JLA and SEO are funded by the British Heart Foundation (https://www.bhf.org.uk/) (RG/17/12/33167) and the Medical Research Council (MC_ UU_12012/4) (https://mrc.ukri.org/). CEA is supported by a grant from the Addenbrooke's Charitable Trust (ACT) (https://www.act4addenbrookes.org.uk/) and by an Isaac Newton Trust/Wellcome Trust ISSF/University of Cambridge Joint Research Grant (https://www.newtontrust.cam.ac.uk/). The funders had no role in study design, data collection and analysis, decision to publish, or preparation of the manuscript.

Competing Interests:

The authors have declared that no competing interests exist.

Citation:

Tarry-Adkins JL, Aiken CE, Ozanne SE (2019) Neonatal, infant, and childhood growth following metformin versus insulin treatment for gestational diabetes: A systematic review and meta-analysis. PLoS Med 16(8): e1002848. https://doi.org/10.1371/journal.pmed.1002848

Image Credit: Skitterphoto, Pixabay

Author Affiliations:

Metabolic Research Laboratories and MRC Metabolic Diseases Unit, Wellcome Trust-MRC Institute of Metabolic Science, University of Cambridge, Cambridge, United Kingdom

Department of Obstetrics and Gynaecology, Rosie Hospital and NIHR Cambridge Comprehensive Biomedical Research Centre, University of Cambridge, Cambridge, United Kingdom

In your coverage please use this URL to provide access to the freely available paper: http://journals.plos.org/plosmedicine/article?id=10.1371/journal.pmed.1002848

Research Article - Moore et al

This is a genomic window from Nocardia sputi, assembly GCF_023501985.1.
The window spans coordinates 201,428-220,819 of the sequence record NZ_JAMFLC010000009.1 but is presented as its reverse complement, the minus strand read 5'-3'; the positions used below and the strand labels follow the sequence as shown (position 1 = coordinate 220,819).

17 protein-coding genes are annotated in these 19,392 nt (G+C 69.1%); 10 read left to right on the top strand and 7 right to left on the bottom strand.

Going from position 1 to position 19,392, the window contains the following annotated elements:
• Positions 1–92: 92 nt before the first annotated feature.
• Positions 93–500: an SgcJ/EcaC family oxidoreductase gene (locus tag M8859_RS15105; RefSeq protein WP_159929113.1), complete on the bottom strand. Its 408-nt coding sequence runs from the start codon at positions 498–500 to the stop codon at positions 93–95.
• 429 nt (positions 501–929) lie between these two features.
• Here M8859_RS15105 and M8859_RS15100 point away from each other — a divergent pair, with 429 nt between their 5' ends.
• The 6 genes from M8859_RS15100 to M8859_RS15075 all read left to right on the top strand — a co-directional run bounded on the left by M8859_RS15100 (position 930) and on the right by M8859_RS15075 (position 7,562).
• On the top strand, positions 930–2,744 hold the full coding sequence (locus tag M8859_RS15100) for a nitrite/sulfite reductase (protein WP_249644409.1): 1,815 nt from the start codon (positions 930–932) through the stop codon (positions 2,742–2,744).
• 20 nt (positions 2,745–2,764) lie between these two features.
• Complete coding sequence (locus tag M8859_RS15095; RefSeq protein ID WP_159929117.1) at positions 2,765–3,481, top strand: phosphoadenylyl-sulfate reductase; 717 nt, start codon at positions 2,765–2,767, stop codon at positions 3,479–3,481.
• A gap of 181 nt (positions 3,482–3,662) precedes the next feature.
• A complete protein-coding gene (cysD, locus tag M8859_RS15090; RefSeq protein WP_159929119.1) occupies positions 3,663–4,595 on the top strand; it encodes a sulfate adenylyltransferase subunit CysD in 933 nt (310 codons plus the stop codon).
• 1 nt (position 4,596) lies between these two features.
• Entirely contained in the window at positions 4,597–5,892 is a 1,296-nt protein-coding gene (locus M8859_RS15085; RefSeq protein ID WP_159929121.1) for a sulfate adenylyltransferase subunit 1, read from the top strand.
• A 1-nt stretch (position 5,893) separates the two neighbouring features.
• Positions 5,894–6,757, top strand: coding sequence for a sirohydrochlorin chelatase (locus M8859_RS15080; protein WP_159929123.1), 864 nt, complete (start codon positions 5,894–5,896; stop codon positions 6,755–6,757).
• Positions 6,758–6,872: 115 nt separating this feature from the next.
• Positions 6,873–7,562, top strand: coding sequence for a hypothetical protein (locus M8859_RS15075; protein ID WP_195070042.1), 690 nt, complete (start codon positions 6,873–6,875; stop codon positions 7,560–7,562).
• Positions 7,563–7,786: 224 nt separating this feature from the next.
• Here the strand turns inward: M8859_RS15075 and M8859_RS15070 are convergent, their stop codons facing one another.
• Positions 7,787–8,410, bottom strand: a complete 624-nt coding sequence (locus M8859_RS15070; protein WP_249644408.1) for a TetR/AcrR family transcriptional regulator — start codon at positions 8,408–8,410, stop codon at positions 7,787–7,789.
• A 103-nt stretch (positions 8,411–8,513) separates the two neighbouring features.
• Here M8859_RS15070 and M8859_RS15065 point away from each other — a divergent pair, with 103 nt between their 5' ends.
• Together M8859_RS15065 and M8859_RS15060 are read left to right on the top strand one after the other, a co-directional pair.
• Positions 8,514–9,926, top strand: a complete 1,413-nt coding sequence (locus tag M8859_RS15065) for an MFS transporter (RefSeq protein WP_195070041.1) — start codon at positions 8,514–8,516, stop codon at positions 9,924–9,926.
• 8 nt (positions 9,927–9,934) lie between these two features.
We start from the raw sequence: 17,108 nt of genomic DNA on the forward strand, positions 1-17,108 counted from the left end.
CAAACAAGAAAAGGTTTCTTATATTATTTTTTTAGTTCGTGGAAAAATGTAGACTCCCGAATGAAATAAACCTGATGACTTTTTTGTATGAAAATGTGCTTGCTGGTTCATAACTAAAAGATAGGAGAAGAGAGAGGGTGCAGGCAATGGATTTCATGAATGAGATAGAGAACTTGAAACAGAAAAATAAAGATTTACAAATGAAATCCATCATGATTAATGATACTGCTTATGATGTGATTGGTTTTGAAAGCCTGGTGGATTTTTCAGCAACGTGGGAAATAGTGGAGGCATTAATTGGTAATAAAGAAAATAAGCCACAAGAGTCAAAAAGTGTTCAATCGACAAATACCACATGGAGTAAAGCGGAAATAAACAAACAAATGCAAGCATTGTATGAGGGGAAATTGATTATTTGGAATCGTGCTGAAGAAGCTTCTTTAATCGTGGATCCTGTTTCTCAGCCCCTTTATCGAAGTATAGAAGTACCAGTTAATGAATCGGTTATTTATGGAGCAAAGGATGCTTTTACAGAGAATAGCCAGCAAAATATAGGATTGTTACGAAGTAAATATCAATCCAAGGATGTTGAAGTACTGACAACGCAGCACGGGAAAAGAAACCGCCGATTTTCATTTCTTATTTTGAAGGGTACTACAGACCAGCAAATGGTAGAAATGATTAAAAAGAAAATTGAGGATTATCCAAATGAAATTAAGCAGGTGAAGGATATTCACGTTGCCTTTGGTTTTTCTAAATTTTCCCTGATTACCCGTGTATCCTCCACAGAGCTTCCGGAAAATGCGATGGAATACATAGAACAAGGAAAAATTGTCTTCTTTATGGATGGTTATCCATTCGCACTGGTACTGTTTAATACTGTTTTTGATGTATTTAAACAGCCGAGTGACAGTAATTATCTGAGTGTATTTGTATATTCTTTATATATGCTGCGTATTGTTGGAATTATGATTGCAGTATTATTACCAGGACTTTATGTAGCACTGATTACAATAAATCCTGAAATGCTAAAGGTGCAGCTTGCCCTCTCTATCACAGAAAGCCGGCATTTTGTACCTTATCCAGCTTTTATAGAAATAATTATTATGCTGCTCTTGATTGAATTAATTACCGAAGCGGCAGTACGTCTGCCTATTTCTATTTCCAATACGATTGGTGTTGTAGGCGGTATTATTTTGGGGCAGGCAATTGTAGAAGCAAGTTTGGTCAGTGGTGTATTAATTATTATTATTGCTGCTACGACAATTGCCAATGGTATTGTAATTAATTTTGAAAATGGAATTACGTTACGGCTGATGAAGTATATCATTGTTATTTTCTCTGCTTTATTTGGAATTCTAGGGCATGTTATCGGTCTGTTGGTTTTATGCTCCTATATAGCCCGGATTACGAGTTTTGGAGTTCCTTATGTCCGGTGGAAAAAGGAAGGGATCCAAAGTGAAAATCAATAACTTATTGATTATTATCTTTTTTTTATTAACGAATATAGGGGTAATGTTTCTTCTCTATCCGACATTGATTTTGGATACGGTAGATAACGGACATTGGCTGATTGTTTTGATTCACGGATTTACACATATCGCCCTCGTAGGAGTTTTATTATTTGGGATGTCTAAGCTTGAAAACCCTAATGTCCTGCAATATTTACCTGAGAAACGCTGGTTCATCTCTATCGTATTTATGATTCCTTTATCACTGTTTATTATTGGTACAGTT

Funding:

This research was jointly funded by the UK Medical Research Council (http://www.mrc.ac.uk) and the Department for International Development (DFID) under the MRC/DFID Concordat agreement (MRC Programme MC-A760-5QX00, awarded to AMP). The sponsors of the study had no role in the study design, collection, analysis and interpretation of the data, and writing of the manuscript.

Competing Interests:

The authors have declared that no competing interests exist.

Citation:

Okala SG, Darboe MK, Sosseh F, Sonko B, Faye-Joof T, Prentice AM, et al. (2019) Impact of nutritional supplementation during pregnancy on antibody responses to diphtheria-tetanus-pertussis vaccination in infants: A randomised trial in The Gambia. PLoS Med 16(8): e1002854. https://doi.org/10.1371/journal.pmed.1002854

Author Affiliations:

Kings' College London, Department of Women and Children's Health, St Thomas' Hospital, London, United Kingdom

MRC Unit The Gambia at the London School of Hygiene and Tropical Medicine, Banjul, The Gambia

In your coverage please use this URL to provide access to the freely available paper: http://journals.plos.org/plosmedicine/article?id=10.1371/journal.pmed.1002854

Research Article - Akhter et al.

Funding:

This study was conducted as part of a Newcastle University Research Excellence Academy PhD Studentship received by ZA (https://www.ncl.ac.uk/). The funders had no role in study design, data collection and analysis, decision to publish, or preparation of the manuscript.

Competing Interests:

The authors have declared that no competing interests exist.

Citation:

Akhter Z, Rankin J, Ceulemans D, Ngongalah L, Ackroyd R, Devlieger R, et al. (2019) Pregnancy after bariatric surgery and adverse perinatal outcomes: A systematic review and meta-analysis. PLoS Med 16(8): e1002866. https://doi.org/10.1371/journal.pmed.1002866

Author Affiliations:

Institute of Health & Society, Newcastle University, Newcastle upon Tyne, United Kingdom

Department of Obstetrics and Gynaecology, University Hospitals Leuven, Leuven, Belgium

Department of Surgery, Sheffield Teaching Hospitals, Sheffield, United Kingdom

Institute of Health Sciences Research, University of Aberdeen, Aberdeen, United Kingdom